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I’ve been trying to do some writing about this thing we call “home” and I keep stalling. I’m blaming it on my couch.

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I mean, what right to I have to say anything to anyone about home and beautiful spaces and loveliness when I have the ugliest couch in the world?

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I know it’s not my couch’s fault. Poor couch. It can’t help being ugly and old and worn. It can’t help having been sat on and jumped on and napped on and pee’d on for who-knows-how-many years. It can’t help not being fashionable or fancy or pretty.

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Okay, okay. I get it.

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I need to look beyond the tattered, today. I need to spend some time on my home, and quit fussing about my house.

I need to see the real furnishings, and love them for the gifts they are. I haven’t been doing that very well, lately.

Grace.

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I am a bit obsessed with the whole tiny house movement. I follow tiny house blogs and click on tiny house Facebook links and I’m amazed by the whole I-built-this-home-for-$4,000-out-of-trash-and-ingenuity-and-look-how-beautiful-it-is thing.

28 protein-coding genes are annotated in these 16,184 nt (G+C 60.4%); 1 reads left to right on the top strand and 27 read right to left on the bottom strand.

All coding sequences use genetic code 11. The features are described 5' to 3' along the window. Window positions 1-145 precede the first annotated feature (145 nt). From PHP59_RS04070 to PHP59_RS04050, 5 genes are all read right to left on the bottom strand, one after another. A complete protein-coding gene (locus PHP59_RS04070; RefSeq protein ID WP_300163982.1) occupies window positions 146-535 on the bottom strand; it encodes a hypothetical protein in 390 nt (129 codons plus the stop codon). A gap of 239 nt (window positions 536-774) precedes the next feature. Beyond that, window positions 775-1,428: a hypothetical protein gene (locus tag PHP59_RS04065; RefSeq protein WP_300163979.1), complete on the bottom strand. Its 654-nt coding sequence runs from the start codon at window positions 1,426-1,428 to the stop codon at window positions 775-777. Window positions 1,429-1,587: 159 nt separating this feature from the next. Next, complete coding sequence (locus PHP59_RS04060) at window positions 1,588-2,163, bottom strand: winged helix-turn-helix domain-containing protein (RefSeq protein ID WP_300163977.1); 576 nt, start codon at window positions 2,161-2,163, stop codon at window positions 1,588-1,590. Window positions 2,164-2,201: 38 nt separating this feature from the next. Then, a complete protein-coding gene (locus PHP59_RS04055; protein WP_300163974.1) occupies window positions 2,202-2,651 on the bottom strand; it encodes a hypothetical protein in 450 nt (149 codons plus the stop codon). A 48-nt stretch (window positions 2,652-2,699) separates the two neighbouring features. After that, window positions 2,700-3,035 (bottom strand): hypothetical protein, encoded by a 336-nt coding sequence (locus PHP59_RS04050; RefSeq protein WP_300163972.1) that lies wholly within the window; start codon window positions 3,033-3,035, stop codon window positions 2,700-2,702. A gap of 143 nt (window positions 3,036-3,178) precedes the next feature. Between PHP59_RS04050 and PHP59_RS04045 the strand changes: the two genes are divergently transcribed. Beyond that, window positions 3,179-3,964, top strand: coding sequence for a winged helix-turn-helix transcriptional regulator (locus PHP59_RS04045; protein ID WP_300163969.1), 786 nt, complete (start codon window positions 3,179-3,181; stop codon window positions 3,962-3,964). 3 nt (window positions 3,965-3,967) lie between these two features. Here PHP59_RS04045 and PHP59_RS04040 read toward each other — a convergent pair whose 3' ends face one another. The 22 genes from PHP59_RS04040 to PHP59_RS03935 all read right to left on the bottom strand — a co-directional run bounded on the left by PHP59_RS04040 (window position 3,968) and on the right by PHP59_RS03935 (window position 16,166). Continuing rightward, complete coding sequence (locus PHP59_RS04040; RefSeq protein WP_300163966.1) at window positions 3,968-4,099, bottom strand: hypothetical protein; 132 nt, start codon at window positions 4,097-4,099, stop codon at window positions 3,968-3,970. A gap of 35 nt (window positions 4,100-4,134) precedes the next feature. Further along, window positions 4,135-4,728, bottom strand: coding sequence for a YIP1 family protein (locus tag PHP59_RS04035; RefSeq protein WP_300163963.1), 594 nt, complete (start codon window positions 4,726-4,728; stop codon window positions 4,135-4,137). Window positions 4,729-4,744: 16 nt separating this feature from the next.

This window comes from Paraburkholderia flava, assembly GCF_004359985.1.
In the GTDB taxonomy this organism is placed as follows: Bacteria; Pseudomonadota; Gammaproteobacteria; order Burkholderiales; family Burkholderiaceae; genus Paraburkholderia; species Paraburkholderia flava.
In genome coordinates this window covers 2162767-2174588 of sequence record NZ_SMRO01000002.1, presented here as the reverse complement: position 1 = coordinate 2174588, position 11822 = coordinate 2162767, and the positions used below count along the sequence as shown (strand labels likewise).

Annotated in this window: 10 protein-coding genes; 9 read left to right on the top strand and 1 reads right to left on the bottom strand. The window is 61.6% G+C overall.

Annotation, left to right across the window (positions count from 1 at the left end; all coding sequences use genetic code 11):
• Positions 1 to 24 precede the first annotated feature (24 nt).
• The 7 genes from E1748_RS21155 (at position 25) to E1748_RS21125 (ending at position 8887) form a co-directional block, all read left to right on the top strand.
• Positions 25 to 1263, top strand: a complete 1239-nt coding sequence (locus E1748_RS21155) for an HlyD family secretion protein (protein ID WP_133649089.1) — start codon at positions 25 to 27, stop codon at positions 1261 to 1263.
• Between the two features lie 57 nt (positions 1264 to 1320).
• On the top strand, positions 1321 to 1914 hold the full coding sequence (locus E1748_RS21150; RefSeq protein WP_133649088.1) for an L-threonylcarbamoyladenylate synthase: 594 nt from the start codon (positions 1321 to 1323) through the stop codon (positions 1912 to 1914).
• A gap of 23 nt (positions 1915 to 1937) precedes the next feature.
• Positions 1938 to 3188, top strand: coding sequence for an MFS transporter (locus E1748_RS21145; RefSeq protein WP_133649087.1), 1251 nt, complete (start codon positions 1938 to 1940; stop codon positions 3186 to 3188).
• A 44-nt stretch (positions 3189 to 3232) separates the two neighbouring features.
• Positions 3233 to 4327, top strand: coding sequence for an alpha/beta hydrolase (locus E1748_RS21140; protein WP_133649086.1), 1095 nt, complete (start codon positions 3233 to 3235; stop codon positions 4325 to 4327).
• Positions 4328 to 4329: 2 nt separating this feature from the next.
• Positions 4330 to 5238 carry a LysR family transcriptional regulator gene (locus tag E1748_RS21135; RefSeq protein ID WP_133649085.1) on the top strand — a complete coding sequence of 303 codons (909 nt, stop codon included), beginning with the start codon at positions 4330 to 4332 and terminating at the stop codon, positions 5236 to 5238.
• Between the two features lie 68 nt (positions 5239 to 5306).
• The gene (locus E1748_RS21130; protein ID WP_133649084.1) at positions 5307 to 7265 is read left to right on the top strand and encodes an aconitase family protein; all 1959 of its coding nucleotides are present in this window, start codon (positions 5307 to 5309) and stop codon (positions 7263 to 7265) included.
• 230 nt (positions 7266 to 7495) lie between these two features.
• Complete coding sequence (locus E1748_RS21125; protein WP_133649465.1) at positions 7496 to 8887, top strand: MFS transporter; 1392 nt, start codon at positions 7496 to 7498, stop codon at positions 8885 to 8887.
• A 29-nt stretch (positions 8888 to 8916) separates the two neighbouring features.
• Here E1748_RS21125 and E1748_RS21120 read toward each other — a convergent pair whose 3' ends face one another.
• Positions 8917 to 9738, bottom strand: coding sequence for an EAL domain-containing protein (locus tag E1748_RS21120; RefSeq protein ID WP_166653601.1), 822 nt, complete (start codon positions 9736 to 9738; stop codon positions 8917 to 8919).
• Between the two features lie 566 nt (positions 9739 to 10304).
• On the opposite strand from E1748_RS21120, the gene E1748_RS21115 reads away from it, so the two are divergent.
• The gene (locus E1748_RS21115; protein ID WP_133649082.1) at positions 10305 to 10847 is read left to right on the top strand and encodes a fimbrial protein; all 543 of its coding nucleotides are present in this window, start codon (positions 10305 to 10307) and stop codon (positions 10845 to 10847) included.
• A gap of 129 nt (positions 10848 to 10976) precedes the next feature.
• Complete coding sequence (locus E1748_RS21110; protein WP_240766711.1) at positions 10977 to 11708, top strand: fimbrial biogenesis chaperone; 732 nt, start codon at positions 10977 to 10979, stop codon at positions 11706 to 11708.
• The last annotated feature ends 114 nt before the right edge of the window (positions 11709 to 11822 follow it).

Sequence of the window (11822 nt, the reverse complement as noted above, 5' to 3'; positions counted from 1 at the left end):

Then I count us all up and, oh yeah, there are, at the moment, eight people living in my house. A composting toilet couldn’t keep up with us. And where would we all sleep? And eat? And do stuff?

I’m digging a little deeper, exploring my inner tiny house longings, and I think I’ve come up with something. I think I can have a tiny house mentality without actually having a tiny house.

A tiny house mentality, according to moi, means spaces that are: simple, efficient, and beautiful. Spaces that have a sense of purpose about them. They know themselves and they desire to be what they are meant to be.

I’m putting my tiny house dream on hold, and instead, I’m looking at my spaces – my kitchen, my living room, my office – and I’m trying to love them for what they are, and to see them as they could be if they were as simple, efficient, and beautiful as I could help them become.

Maybe I don’t need to go on a house diet. Maybe, if big is what I’ve got, big can be beautiful, too.

Maybe I just need to be thankful and grateful, and love the one I’m with.

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It’s made almost entirely of goat hair, is only about 1 1/2 inches across, and I can barely feel the weight of it in my hand. A miracle of construction and efficient in its purpose. Not flashy, not stately or even very sturdy. It wouldn’t last a Saskatchewan winter.

He brought it in for me, rather than mow over it, because he knew I’d love it. And I do.

I love it for its simplicity. I love the sweet bowl, the cradle of it, and I imagine the tiny babies that would have nestled in it, covered by breast or wing until, growing big and getting crowded, they fly.

Everything that is mommy in me feels the pull of this tiny sculptured home.

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I’m working on a wee book about Home. Not about decluttering or decorating. Not really. More about loving. Maybe you’ll read it when I’m done? And think of me, pray for me even, as I try to squeeze bits of creativity and writing time into my days.